Report: NBA To Overhaul Replay System

It's one of the more ominous sights in pro sports: three referees, huddled around the scorer's table for agonizing minutes, reviewing a crucial late-game on a tiny monitor. According to a report from the Sun-Sentinel's Ira Winderman, after next month, it'll never happen again.

According to Winderman, the NBA has finalized plans for a centralized replay system, with all reviews as of next season being conducted from a single location, presumably by officials at the association's New York office. That would bring the NBA in line with the systems currently in use by the NHL and MLB, and realize one of Adam Silver's stated initiatives in his first year as commissioner.

"An off-site review would potentially speed up the process," Silver said during last year's finals, and at this past all-star break, again hammered home the idea that centralized replay is largely about making reviews faster.

"Now, as you know, the game stops, the referees walk courtside, turn the monitor around, talk to the truck, order up the replays. And I think that it's our belief if we can get it right, that if have you officials, in essence, located at headquarters, at a central site, that that process can begin immediately, they then can communicate with the officials and that will save time."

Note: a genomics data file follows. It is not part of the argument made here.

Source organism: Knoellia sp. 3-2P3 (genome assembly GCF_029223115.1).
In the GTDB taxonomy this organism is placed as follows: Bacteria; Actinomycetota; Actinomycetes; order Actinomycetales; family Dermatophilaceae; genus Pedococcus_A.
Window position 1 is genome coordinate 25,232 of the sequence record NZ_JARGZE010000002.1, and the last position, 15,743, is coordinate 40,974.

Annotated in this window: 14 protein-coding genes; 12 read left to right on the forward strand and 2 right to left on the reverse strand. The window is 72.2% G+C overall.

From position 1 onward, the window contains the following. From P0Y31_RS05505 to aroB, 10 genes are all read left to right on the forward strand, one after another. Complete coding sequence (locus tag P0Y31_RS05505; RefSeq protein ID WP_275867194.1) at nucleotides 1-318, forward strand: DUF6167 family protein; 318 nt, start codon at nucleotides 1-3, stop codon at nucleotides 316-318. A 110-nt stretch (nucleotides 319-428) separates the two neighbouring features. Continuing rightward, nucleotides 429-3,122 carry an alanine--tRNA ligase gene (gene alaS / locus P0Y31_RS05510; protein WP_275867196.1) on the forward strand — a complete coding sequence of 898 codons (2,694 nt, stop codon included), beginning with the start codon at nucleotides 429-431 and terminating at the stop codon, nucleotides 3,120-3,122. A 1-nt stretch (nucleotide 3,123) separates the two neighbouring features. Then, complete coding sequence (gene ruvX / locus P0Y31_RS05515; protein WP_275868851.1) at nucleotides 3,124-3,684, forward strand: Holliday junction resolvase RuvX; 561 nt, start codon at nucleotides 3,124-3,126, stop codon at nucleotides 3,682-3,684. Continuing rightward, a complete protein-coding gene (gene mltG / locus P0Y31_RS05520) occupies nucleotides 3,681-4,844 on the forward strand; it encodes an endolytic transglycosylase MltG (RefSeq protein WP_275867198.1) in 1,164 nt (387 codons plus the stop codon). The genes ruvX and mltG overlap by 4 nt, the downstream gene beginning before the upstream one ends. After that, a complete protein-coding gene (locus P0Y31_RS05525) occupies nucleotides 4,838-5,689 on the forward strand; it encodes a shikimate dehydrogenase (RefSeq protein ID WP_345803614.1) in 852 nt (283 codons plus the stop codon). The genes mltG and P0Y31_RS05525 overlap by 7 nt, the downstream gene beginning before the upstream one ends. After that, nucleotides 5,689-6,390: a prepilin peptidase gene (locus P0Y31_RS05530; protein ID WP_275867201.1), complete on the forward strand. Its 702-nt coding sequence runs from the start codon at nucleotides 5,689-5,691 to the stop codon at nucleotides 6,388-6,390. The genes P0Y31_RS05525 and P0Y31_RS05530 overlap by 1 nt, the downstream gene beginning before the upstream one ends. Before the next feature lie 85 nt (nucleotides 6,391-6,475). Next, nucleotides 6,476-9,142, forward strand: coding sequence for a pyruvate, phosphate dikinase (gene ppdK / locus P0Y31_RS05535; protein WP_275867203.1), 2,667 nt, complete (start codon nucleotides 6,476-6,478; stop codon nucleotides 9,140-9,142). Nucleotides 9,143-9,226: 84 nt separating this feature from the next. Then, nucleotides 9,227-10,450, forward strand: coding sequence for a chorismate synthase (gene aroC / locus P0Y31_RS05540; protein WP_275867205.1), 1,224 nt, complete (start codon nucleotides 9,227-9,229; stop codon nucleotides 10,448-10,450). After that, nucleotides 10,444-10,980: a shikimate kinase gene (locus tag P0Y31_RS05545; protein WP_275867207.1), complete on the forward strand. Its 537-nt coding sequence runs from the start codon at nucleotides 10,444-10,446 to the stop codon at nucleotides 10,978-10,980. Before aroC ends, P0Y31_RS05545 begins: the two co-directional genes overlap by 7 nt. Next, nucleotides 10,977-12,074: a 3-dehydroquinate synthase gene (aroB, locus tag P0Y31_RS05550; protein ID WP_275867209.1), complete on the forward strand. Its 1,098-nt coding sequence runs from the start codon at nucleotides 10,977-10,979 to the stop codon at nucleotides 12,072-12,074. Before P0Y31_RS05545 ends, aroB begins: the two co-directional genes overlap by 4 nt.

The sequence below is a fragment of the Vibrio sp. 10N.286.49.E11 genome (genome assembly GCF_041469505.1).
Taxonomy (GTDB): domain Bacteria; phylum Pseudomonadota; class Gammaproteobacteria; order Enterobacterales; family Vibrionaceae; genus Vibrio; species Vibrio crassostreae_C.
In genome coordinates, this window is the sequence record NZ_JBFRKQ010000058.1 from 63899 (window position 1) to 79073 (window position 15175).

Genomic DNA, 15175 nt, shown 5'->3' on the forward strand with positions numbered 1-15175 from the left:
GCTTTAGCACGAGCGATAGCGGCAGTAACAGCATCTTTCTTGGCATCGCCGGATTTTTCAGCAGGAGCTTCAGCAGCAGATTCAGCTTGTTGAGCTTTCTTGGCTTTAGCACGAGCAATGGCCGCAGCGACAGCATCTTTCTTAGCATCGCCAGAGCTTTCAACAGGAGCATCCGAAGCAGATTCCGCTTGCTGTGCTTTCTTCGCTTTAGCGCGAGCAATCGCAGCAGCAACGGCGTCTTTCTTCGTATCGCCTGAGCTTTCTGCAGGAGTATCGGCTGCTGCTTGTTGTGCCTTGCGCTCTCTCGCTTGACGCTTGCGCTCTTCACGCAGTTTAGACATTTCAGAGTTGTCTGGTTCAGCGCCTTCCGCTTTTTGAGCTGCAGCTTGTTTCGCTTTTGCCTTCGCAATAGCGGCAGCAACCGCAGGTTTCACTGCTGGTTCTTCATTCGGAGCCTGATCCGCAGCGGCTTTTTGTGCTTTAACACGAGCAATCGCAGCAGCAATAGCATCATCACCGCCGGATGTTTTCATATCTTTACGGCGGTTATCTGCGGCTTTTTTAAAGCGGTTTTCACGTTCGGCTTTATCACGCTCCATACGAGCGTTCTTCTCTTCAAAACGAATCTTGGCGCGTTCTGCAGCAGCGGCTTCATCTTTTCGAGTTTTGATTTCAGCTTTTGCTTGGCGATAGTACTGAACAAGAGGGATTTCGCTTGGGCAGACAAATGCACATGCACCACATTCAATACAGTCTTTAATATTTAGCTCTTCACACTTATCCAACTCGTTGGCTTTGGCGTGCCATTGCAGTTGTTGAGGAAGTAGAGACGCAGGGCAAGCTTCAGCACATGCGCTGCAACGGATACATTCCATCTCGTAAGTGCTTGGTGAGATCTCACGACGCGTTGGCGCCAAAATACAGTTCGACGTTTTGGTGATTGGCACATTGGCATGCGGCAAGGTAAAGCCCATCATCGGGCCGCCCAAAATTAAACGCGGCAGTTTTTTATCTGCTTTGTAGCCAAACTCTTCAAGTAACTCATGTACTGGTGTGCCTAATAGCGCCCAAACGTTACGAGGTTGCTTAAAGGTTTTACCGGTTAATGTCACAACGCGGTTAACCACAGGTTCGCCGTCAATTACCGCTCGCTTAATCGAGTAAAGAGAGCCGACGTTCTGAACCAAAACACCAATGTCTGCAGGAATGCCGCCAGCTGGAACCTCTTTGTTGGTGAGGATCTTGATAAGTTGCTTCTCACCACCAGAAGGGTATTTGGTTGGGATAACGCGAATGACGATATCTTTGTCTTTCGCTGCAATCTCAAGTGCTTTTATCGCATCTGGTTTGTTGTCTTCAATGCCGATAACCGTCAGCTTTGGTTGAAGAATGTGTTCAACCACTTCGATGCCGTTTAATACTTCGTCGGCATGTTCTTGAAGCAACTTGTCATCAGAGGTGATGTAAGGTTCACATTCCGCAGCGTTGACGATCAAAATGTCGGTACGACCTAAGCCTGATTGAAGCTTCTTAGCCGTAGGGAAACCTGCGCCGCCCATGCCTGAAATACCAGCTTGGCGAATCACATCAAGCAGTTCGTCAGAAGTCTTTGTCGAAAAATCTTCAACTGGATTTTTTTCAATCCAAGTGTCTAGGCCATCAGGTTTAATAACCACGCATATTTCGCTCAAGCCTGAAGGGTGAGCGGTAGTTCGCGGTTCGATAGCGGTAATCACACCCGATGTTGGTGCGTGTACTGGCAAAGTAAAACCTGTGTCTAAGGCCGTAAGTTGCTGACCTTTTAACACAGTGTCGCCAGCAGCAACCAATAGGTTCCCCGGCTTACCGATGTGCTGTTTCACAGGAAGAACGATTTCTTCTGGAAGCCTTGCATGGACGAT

Sure, fine. But more important than that, standardized, off-site reviews are a lot more likely to be correct. In 2014 (or ever, really,) there's no reason why you at home should have a better view of a replay than the officials actually in charge of reviewing it. Bigger screens, better replay feeds, no arena full of crowd noise—all things helpful for getting the best look at a play. On top of that, a central command center doesn't have to worry about making a crowd angry or dealing with the ire of teams when making a controversial call that goes against them. It's immensely helpful for a ref to be able to tell an aggrieved coach or player, "it wasn't my call."

So, a good move, but it won't go a long way toward fixing the controversies of this year's playoffs—questionable out-of-bounds calls in Warriors-Clippers and Clippers-Thunder, both of which may very well have been make-up calls for fouls committed but not whistled. Right now, the NBA allows referees to review 14 different "triggers" via replay; foul calls are not one of them. Even that seems likely to change:

"My sense is where we'll probably end up is giving the officials some more discretion of what they can look at when they're over there," said Rod Thorn, the N.B.A.'s president for basketball operations, repeating remarks Commissioner Adam Silver made last month. "Everybody can see something that looks like a foul but the official, because he was restricted from applying his judgment."